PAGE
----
This makes sense, if you think about it. Someone who reflexively lies about pretty much anything and everything is naturally going to expect that whatever anyone else says is a lie. So of course he's going to assume that this must have been a lie as well. Because he can't imagine someone who is actually honest or ethical -- just not part of his world.

hsh's link.

When a reporter asked Trump what law Biden may have broken, he declined to go into detail. And Attorney General Bill Barr said he didn’t expect Durham’s probe to result in criminal charges against Obama or Biden.

why, it's almost as if the whole thing is a non-falsifiable matter of faith, to the GOP laity.

the clergy know better. but they also know what's most important.

They are just trying to flip the script again. If something was used against Kavanaugh, then anything that could put Biden in the same frame is going to get play. The Rice email is their attempt to make an Obama/Biden exchange look enough like the "no quid pro quo" declarations in the Ukraine affair that they can relieve any lingering values dissonance from their supporters with a little tu quoque.

one big difference between this and "no quid pro quo" is that nobody doubts Rice knows what the words "by the book" mean, and wasn't just repeating a phrase she'd heard her lawyer repeating to her over and over.

hey Republicans, clean up your party becfore it's too late.

Where we go one, we go all,” Perkins said in the video, reciting a QAnon slogan. “I stand with President Trump. I stand with Q and the team. Thank you Anons, and thank you patriots. And together, we can save our republic.”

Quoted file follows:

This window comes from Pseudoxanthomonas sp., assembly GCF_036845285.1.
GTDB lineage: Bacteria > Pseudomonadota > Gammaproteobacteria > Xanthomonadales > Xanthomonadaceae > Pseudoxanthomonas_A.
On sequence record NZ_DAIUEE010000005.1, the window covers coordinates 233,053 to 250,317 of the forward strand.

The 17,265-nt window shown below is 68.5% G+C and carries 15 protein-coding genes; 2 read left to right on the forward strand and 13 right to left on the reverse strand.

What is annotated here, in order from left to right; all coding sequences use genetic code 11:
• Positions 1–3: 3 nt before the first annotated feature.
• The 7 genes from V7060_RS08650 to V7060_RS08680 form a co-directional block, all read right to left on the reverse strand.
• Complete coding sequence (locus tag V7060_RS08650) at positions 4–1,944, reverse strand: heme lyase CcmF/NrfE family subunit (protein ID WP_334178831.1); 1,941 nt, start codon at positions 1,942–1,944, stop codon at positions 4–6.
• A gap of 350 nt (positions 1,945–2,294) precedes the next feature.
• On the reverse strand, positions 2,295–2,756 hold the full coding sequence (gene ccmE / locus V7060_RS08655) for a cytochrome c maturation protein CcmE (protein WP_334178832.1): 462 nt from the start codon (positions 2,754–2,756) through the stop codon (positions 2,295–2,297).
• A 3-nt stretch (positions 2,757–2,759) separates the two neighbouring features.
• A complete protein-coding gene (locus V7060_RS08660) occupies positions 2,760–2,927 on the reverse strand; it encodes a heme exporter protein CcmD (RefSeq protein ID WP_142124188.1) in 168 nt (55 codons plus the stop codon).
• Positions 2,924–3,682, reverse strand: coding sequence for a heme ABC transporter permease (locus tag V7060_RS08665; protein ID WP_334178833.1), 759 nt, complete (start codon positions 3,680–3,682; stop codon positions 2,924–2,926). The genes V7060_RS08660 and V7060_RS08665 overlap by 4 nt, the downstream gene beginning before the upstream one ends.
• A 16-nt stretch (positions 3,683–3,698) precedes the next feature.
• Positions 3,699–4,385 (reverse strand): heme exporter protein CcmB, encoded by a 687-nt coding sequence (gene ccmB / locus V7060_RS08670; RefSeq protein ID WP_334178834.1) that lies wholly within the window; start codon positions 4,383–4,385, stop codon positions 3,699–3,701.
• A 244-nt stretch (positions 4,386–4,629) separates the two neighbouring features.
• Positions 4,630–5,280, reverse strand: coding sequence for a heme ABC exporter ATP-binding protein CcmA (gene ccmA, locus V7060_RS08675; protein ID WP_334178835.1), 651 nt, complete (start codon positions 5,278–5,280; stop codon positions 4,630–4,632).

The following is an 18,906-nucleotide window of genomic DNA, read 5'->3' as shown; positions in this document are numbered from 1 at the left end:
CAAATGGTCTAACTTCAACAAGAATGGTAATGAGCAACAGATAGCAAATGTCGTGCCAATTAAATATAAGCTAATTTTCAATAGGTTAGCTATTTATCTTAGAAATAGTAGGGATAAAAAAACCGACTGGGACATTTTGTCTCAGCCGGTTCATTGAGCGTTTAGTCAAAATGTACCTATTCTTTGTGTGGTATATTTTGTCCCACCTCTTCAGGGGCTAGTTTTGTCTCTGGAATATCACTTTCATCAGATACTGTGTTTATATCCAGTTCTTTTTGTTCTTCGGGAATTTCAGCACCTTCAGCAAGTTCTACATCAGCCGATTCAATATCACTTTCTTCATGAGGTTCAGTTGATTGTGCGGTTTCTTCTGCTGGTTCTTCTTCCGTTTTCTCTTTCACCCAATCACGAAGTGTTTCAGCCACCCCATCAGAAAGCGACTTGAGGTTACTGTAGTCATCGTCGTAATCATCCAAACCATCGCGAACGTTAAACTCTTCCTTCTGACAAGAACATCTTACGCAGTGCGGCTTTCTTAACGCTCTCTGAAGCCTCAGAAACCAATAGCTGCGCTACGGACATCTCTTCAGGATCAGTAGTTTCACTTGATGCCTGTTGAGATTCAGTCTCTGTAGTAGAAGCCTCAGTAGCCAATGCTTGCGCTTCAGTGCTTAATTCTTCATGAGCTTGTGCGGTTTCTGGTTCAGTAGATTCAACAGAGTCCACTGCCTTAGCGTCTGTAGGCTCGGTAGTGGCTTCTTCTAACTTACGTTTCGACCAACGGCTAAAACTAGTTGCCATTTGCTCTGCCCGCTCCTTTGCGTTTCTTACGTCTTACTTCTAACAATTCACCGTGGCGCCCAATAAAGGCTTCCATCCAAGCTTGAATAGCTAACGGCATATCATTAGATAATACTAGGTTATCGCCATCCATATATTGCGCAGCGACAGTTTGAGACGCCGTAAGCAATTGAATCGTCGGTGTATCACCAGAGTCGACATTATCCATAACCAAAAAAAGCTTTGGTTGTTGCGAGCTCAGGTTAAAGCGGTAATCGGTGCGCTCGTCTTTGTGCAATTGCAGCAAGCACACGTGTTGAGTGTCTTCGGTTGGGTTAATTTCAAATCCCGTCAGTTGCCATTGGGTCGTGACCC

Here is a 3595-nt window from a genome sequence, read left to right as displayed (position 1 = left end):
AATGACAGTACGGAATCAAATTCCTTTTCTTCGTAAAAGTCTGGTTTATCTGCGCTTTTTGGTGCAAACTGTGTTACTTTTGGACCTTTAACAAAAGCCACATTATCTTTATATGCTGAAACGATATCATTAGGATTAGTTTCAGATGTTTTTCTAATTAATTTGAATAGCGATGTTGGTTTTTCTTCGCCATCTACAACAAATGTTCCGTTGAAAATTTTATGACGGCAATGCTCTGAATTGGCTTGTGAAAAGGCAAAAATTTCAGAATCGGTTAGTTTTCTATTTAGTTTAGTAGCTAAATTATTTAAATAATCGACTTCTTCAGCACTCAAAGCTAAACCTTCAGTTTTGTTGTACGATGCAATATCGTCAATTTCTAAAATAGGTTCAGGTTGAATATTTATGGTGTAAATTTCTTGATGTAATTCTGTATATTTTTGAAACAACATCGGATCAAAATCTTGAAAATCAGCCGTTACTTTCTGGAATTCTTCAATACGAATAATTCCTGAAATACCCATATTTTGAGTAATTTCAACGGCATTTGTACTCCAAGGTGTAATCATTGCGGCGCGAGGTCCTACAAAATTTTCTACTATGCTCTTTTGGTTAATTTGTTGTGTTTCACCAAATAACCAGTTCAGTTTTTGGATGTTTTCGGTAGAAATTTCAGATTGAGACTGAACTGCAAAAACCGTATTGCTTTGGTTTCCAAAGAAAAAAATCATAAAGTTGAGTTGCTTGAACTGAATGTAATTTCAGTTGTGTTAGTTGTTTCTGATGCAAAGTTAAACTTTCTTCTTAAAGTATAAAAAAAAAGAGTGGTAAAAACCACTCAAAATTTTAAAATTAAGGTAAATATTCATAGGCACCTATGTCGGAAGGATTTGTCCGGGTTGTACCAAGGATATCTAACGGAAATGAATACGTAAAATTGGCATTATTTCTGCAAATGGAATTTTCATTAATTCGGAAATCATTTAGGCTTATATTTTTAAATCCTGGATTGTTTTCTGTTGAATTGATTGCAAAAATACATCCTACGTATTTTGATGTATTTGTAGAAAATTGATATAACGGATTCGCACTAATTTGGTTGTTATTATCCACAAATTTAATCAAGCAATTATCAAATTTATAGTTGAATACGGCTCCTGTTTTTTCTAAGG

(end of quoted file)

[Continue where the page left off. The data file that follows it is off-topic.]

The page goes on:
Perkins is the GOP nominee for Senate in Oregon.

"History repeats itself, first as tragedy, then as farce." - Karl Marx

I'm not sure what we're repeating, or which episode was the tragic one. Probably a few to pick from.

But farce has been achieved.

Great Depression -- history
Great Recession -- tragedy
Today's economy* -- farce

* name still TBD. Trump's Chasm comes to mind, but we might do better.

but who will guard the potatos?

But where is the “e”?

Real men don't bother with "e". That's why they're mal. ;-)

On Fukuyama's article, China is exporting its social control model:

https://foreignpolicy.com/2020/04/23/coronavirus-pandemic-china-eurasia-russia-influence/
..Secondly, there is huge appetite among insecure leaders across Eurasia to emulate China’s model of societal control and surveillance. Chinese companies including Hikvision and Huawei have been aggressively pushing their products to authoritarian leaders in the region long before the pandemic. Moscow’s city government was an early adopter of this technology, relying on Chinese vendors like Hikvision. In Central Asia, Huawei and other Chinese companies have been building similar systems throughout the last decade. For the Kremlin, the pandemic has been the best possible justification for the rapid embrace of Chinese-style monitoring systems, such as the surveillance cameras equipped with facial recognition technology that are starting to appear on city streets. Now it is increasingly likely that other Russian cities will roll out similar systems, and the Kremlin will no doubt turn to China for technical assistance...